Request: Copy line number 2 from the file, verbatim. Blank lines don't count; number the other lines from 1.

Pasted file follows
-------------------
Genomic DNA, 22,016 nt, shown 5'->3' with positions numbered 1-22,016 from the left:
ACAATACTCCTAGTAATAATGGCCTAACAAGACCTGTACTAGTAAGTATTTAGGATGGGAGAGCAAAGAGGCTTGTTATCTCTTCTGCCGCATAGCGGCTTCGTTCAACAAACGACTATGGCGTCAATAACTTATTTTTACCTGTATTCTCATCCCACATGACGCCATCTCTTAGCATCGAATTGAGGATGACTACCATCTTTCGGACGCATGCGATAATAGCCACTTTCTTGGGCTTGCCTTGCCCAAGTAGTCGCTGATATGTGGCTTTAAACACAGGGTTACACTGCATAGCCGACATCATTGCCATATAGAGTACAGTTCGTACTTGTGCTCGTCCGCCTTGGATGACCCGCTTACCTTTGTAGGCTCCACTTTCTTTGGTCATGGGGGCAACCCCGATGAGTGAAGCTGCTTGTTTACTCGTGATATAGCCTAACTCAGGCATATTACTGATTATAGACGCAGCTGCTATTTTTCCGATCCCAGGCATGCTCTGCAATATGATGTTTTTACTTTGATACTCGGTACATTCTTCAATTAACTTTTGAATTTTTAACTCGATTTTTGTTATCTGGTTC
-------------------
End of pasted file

ACAATACTCCTAGTAATAATGGCCTAACAAGACCTGTACTAGTAAGTATTTAGGATGGGAGAGCAAAGAGGCTTGTTATCTCTTCTGCCGCATAGCGGCTTCGTTCAACAAACGACTATGGCGTCAATAACTTATTTTTACCTGTATTCTCATCCCACATGACGCCATCTCTTAGCATCGAATTGAGGATGACTACCATCTTTCGGACGCATGCGATAATAGCCACTTTCTTGGGCTTGCCTTGCCCAAGTAGTCGCTGATATGTGGCTTTAAACACAGGGTTACACTGCATAGCCGACATCATTGCCATATAGAGTACAGTTCGTACTTGTGCTCGTCCGCCTTGGATGACCCGCTTACCTTTGTAGGCTCCACTTTCTTTGGTCATGGGGGCAACCCCGATGAGTGAAGCTGCTTGTTTACTCGTGATATAGCCTAACTCAGGCATATTACTGATTATAGACGCAGCTGCTATTTTTCCGATCCCAGGCATGCTCTGCAATATGATGTTTTTACTTTGATACTCGGTACATTCTTCAATTAACTTTTGAATTTTTAACTCGATTTTTGTTATCTGGTTC